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from The Textbook Letter, May-June 1996

Reviewing LeBel's high-school chemistry series

Chemistry 2000
Book 1     1994     ISBN: 0-920008-51-8
Book 2     1996     ISBN: 0-920008-52-6
J.M. LeBel Enterprises, 6420 Meadowcreek Drive, Dallas, Texas 75240.

It's Scientifically Accurate,
but It Needs a Lot More Work

Rollie J. Myers

Chemistry 2000 consists of five paperbound booklets that evidently are meant to be used only once, by one high-school student. In each booklet, pages of narrative text and illustrations are interspersed with worksheets that the student has to complete as he makes his way through the subject matter.

The organization of the booklets is somewhat eccentric since the first, second and third booklets are collectively called Book 1, while the fourth and fifth booklets are called Book 2. The third booklet looks like an afterthought. It has anomalous page-numbers that don't comply with the sequence of page-numbers used in the first, second, fourth and fifth.

Earlier versions of Chemistry 2000 -- published in 1978, 1987, 1990 and 1993 -- had the title ALCHEM, and that title still shows up at many points in Chemistry 2000. In the fourth booklet, for example, an "Acknowledgements" blurb extends thanks to "the writers and consultants involved in the production of ALCHEM 2000," and a note exhorts the student to "follow the ALCHEM worksheets." Moreover, the name ALCHEM appears as a label at the bottom of every page in each booklet. The continued use of the ALCHEM title is presumably attributable to sloppy editing.

Standards and Requirements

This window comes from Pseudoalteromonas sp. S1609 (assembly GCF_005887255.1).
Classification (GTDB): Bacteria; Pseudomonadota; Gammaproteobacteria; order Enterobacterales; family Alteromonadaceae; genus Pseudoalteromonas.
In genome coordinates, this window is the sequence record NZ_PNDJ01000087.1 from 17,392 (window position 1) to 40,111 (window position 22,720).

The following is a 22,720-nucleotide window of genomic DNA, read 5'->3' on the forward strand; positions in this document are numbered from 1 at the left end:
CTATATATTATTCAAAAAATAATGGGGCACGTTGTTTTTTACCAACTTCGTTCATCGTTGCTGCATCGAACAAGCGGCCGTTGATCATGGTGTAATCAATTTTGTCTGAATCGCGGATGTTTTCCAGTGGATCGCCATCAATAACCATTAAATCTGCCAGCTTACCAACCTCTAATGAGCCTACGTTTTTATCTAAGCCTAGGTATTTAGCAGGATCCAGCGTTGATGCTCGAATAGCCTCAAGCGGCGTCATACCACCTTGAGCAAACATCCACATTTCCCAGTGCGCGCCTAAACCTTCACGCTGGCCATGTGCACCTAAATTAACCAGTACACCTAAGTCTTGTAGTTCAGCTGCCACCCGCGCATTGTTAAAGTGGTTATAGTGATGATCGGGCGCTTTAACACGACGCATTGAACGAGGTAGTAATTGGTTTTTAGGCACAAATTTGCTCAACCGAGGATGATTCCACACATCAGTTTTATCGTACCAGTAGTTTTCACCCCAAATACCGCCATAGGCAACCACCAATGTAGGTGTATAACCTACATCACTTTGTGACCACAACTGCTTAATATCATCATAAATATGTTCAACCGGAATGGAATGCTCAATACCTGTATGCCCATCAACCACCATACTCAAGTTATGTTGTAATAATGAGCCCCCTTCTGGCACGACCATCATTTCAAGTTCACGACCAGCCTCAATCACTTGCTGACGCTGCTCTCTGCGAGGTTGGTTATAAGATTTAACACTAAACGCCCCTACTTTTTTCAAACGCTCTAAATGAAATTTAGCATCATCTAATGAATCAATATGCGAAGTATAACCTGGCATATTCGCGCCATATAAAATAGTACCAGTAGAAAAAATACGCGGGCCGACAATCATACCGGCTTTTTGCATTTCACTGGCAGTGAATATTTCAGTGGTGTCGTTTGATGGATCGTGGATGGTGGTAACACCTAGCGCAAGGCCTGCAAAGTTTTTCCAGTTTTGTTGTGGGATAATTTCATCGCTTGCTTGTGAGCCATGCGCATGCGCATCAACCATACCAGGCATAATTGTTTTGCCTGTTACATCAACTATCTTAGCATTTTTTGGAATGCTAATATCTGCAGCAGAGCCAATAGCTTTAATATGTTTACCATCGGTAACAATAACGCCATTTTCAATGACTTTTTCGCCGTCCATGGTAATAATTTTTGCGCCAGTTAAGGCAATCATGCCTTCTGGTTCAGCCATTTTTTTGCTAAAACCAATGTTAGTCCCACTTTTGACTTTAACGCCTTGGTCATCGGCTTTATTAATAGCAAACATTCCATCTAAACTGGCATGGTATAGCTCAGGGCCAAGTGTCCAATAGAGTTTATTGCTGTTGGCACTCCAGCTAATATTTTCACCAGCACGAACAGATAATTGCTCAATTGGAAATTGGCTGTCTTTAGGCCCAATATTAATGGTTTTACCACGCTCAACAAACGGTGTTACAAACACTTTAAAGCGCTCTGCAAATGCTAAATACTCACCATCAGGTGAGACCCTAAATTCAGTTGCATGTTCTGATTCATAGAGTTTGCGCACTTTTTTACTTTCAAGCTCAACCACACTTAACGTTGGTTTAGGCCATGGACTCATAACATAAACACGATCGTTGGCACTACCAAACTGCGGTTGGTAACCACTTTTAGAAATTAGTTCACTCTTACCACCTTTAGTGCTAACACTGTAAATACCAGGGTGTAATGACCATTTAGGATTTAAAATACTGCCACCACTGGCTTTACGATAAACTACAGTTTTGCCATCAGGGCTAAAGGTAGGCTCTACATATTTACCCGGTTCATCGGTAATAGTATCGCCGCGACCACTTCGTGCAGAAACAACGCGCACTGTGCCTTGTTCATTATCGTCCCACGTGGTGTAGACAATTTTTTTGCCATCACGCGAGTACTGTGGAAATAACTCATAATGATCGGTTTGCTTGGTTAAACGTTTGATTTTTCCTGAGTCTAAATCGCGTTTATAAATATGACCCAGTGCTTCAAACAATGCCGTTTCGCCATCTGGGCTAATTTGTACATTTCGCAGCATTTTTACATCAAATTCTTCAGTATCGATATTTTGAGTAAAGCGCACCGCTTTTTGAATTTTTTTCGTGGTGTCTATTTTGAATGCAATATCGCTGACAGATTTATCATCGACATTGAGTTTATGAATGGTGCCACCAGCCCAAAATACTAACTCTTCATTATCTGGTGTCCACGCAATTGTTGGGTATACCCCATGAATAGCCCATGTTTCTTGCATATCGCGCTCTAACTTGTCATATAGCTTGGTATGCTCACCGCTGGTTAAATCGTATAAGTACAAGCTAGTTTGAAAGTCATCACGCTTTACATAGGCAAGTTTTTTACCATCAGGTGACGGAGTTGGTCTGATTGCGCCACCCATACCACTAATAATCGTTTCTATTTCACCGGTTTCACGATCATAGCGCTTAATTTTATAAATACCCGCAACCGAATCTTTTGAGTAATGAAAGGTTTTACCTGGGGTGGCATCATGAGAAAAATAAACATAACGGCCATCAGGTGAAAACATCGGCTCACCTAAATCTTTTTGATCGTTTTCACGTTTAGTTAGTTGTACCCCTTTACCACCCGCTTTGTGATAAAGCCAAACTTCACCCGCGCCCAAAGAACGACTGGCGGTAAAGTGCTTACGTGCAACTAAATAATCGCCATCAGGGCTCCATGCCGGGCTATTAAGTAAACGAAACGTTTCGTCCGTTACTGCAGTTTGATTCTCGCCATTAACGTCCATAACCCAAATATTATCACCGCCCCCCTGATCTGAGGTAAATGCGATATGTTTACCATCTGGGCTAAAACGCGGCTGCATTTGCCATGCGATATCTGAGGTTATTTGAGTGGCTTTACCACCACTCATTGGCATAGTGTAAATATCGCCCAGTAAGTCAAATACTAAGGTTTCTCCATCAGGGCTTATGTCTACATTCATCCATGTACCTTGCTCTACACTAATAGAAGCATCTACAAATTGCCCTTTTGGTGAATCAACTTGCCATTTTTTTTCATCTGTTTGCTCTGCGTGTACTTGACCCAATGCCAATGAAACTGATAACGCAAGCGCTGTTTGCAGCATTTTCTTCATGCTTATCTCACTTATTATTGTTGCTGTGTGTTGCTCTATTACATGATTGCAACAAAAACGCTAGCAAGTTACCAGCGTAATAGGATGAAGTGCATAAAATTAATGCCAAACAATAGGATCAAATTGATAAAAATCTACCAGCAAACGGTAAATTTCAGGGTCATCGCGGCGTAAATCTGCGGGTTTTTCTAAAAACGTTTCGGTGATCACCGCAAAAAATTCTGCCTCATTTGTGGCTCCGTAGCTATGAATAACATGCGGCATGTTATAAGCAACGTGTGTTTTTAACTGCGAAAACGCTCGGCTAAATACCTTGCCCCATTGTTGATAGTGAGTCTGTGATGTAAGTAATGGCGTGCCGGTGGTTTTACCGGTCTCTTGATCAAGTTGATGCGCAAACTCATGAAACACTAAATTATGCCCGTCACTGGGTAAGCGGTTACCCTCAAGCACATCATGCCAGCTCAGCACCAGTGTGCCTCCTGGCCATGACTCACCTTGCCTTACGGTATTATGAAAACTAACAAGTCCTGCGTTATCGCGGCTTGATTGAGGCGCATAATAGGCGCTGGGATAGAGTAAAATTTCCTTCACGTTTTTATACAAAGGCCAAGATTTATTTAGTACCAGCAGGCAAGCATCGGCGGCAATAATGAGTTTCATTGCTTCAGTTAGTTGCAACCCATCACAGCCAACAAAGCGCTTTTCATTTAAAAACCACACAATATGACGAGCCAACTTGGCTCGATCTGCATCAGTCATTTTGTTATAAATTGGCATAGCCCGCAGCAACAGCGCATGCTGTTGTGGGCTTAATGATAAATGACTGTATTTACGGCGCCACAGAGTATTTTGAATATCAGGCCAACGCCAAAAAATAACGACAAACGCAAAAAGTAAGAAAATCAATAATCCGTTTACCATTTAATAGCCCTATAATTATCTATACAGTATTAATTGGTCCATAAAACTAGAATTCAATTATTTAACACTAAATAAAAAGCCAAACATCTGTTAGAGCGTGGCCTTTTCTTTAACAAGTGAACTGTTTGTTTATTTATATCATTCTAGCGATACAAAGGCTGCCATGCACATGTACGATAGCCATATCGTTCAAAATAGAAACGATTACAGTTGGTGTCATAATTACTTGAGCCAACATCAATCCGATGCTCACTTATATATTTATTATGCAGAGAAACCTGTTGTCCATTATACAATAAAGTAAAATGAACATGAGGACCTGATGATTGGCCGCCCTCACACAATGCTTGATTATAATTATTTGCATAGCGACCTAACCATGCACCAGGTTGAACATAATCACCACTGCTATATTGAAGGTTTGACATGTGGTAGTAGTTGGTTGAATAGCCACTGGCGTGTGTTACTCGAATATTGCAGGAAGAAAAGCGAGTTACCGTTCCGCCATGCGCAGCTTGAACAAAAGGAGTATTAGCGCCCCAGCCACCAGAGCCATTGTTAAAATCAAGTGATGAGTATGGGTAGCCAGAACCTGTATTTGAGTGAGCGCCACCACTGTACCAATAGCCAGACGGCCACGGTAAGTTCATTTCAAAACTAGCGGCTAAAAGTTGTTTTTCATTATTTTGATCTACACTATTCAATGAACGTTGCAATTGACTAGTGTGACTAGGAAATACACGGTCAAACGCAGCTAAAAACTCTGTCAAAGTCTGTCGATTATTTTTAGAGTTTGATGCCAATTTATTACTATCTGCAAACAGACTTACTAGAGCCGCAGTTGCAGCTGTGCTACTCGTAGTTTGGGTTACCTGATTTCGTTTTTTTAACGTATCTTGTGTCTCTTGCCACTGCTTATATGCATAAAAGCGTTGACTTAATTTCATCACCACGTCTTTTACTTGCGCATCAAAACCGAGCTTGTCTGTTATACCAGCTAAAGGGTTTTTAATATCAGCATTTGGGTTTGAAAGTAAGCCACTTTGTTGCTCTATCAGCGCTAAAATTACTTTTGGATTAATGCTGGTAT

Before we look into the content of Chemistry 2000, we have to consider what the ideal high-school chemistry text should present. First, the text should give a solid exposition of the traditional topics, so that students will understand the molecular basis of chemistry, including stoichiometry, and will appreciate the importance of bonding and molecular structure in shaping the properties of matter. This approach to chemistry, which started with John Dalton and reached its heights with Linus Pauling, is still necessary but is not sufficient. To understand the chemistry that so strongly influences the world around us, students must also learn about chemical reactions, including kinetics, thermodynamics, and various types of chemical equilibrium. And finally, they must learn how all of that classroom chemistry is actually related to problems which affect our own society and the world as a whole.

Today nearly every issue of any major newspaper contains at least one article that has a chemical theme. This does not mean, however, that a modern chemistry textbook can simply reprint portions of newspaper articles to show that chemistry is topical, or that a book merely needs to give tidbits of information about the lead-chamber process and the Solvay process. It means that a modern text has to explain, in some detail, such subjects as air pollution and water pollution; it also means that the text must explain the chemistry of mercury or lead, for example, so students can understand why the level of mercury or lead in drinking water is a matter of interest.